Before going on a journey, there is always an idea that precedes, an idea that one day, arises from the depths and becomes lancinating until you obsess. This idea of the type of journey, of the way, and of what one will come for, rarely imposes itself, not often, in any case, without recourse to the experience of other travelers who have preceded you on the tracks you want to take. Whether it’s the return of a friend or after reading a magazine, the adventure begins with the inspiration of others.
But what better support than the adventure story? The story, complete, that lasts hundreds of pages with which one lives the time of a book an adventure by proxy. We dive with the explorer in his quest, in his effort, in his joys and his sorrows, and above all, in the wide-open spaces with the unattainable horizon that he crosses.
The reading of an adventure story is, therefore, a perfect vehicle to give birth to the idea of travel and adventure, to get out of one’s daily life, and to seek out experiences rich in sensations and evocative power.
Here is a list of my best adventure stories, (which of course is only my opinion and is limited to what I have read) of those that made me dream the most. As we close the pages, we can all ask, ” What About Us?
This little book has aroused many vocations and must arouse some more. It has, in any case, engraved with me the desire to make a great trip by bike (6 good reasons to travel by bike). But where I only followed a tilled path, Sylvain Tesson and Alexandre Poussin did it at a time when it was a small feat.
They recount, from the height of their twenties, and with a style that already foreshadows the writers that they will become, their adventures throughout this year where they will travel 25,000 km. Improvisation and resourcefulness, burlesque anecdotes, small and big frustrations, but also reflection and poetry pop up the story of their trip.
Today, both successful travel writers, this journey is the beginning of their lives as adventurers. And reading this book could become the beginning of yours.
Mike Horn is the prototype of the extreme adventurer, alone against the natural elements. He always has Adventures in proportion to his exceptional stamina, resilience, and mind.
Latitude Zero is the adventure story of his first great epic, where he tells how he traveled 40,000 kilometers following the line of the equator (more or less 40 kilometers). Leaving Gabon, west of the African continent, it will take seventeen months to return to its starting point. It will cross 3 Oceans in solitude, the Amazon forest (which is already an incredible feat in itself!), and even the war in which he was arrested in the Congo by rebels who wanted to execute him. An extraordinary adventure to read If you’re going to experience the most extreme.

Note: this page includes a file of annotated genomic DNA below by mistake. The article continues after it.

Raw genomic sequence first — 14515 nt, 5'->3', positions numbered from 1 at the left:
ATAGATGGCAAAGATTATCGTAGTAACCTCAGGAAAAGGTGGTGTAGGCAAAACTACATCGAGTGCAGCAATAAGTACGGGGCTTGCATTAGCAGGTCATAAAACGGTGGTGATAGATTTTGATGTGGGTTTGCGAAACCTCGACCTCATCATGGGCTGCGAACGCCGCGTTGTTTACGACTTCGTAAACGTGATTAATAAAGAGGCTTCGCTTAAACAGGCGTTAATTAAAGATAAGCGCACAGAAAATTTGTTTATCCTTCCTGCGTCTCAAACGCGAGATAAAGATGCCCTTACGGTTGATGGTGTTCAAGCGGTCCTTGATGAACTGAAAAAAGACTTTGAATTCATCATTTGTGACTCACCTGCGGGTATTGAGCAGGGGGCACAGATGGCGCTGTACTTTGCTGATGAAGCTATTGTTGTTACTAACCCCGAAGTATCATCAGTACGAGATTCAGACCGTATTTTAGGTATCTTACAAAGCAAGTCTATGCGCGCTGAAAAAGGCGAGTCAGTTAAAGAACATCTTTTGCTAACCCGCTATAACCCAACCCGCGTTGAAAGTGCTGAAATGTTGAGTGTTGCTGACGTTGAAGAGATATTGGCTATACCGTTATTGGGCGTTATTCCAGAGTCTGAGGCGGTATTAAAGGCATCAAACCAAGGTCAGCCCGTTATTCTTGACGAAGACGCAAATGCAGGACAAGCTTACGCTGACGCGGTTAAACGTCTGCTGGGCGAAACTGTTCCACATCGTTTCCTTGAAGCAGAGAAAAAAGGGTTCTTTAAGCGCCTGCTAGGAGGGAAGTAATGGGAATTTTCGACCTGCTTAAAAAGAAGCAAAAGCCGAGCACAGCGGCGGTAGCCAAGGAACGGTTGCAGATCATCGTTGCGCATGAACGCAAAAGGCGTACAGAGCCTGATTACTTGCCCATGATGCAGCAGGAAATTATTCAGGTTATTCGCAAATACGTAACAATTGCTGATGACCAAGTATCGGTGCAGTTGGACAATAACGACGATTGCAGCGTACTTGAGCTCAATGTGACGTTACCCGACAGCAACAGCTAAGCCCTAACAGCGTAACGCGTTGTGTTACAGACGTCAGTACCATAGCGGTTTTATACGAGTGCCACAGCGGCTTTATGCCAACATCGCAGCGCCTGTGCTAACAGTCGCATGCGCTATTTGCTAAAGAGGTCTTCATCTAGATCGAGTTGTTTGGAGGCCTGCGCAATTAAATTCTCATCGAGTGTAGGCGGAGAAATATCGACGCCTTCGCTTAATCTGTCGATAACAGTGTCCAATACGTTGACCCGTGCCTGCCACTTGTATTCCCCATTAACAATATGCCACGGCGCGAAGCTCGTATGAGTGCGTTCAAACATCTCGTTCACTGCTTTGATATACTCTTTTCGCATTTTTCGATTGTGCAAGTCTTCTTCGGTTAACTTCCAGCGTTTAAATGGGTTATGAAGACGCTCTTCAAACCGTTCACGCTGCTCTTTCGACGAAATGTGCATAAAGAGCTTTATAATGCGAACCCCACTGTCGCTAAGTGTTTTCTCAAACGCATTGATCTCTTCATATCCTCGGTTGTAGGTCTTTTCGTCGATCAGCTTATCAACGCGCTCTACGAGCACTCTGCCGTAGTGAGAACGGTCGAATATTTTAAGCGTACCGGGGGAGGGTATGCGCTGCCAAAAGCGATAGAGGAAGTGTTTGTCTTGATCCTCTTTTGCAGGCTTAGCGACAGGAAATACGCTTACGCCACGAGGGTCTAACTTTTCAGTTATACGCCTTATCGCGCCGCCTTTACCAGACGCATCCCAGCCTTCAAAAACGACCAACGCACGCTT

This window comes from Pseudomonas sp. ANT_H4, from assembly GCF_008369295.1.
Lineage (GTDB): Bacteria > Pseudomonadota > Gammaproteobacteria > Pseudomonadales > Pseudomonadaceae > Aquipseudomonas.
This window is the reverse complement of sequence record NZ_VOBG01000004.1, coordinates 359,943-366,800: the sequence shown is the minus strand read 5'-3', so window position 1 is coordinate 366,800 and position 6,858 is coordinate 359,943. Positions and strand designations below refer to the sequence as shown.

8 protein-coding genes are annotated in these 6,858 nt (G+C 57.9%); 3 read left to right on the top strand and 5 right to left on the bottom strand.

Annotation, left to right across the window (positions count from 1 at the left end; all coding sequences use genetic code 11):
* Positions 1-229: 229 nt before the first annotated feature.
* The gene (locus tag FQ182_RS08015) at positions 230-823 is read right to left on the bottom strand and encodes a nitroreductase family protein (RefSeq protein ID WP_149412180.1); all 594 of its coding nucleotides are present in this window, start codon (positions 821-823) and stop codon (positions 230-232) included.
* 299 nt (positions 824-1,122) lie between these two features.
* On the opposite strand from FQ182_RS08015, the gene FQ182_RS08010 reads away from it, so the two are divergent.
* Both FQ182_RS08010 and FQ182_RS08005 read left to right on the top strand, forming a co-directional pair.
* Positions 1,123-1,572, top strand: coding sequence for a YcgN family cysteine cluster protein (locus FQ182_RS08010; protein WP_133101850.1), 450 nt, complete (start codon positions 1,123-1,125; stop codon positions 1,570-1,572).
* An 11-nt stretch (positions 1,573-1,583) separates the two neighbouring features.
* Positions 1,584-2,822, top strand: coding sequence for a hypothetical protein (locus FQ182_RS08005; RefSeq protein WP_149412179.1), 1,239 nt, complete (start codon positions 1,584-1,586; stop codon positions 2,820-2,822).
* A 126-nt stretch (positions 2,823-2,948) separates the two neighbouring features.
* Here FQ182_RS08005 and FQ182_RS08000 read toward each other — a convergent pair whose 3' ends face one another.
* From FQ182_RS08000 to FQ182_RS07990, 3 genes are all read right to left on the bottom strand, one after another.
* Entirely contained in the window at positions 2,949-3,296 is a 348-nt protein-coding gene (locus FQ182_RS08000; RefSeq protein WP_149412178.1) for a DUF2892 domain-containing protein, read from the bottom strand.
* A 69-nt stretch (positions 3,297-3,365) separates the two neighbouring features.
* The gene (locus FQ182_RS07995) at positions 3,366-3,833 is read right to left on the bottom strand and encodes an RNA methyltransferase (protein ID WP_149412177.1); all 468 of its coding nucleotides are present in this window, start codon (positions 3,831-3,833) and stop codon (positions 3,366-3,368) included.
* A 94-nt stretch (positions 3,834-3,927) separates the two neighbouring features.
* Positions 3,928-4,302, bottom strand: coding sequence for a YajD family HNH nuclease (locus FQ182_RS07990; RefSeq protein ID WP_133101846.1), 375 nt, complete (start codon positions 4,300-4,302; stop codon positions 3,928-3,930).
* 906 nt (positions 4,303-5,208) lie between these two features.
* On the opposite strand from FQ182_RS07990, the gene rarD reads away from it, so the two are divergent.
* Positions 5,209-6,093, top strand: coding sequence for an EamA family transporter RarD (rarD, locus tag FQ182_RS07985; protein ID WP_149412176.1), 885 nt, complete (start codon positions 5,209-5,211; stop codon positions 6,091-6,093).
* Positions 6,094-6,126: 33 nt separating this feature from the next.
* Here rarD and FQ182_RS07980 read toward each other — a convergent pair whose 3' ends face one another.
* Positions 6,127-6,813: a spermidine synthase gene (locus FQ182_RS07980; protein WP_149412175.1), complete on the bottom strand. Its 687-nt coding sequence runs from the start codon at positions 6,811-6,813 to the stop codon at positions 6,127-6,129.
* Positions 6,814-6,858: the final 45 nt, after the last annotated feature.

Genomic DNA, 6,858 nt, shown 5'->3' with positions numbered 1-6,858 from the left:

Once again Mike Horn in an expedition that will confront him to his limits: to go around the world following the Arctic Circle is 20,000 kilometers in two years, and, therefore, two winters that will plunge him into total darkness for one year (this is what I find the craziest!). Take the temperature of the story with this quote:
“I almost died in the icy water, I felt the fangs of the polar bears against my face, I survived temperatures of minus sixty; I made detours of twelve hundred kilometers in the total night of the Arctic winter, I had the fingers, face and even lungs frozen, I struggled five days, and five nights, in my boat punctured by a tree trunk, I lost all my equipment, and I began to burn alive… the Arctic is merciless. Everything I faced was new to me. I found the courage to overcome certain trials only because I did not know the suffering they would represent. »
Although I find his fight of “me against the natural elements” a little tiring at times, he must be recognized as a force of life and an exceptional physical and mental power.
Cover inside pole jean Louis Etienne this adventure story could also take part in the category “adventure trail” that we find below. But I chose to put it in this one because it is essentially an adventurer turned towards the polar regions (Arctic and Antarctic) or the high mountain (by the way for those who are not very comfortable with the Cold, The Practical guide to stop having cold outside).
Between the stories of his crossing the Antarctic sled dogs with a multinational team, his conquest of the North Pole, thus becoming the first French to reach the northernmost point of the planet, and the first to reach it alone, or his expeditions as a doctor in the Himalayas, Jean-Louis Etienne has an extraordinary life.
In this book, he tells both his expeditions, but he also wonders about the foundations of his need for adventure and what this call evokes. How can we help each one of us reach the end of our dreams?